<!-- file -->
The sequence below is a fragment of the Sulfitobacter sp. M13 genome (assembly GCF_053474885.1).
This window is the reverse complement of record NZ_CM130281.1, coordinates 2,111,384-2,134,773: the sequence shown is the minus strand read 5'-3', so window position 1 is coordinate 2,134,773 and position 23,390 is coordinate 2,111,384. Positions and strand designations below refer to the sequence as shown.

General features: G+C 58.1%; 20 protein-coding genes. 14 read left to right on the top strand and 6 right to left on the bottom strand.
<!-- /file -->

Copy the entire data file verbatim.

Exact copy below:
The sequence below is a fragment of the Sulfitobacter sp. M13 genome (assembly GCF_053474885.1).
This window is the reverse complement of record NZ_CM130281.1, coordinates 2,111,384-2,134,773: the sequence shown is the minus strand read 5'-3', so window position 1 is coordinate 2,134,773 and position 23,390 is coordinate 2,111,384. Positions and strand designations below refer to the sequence as shown.

General features: G+C 58.1%; 20 protein-coding genes. 14 read left to right on the top strand and 6 right to left on the bottom strand.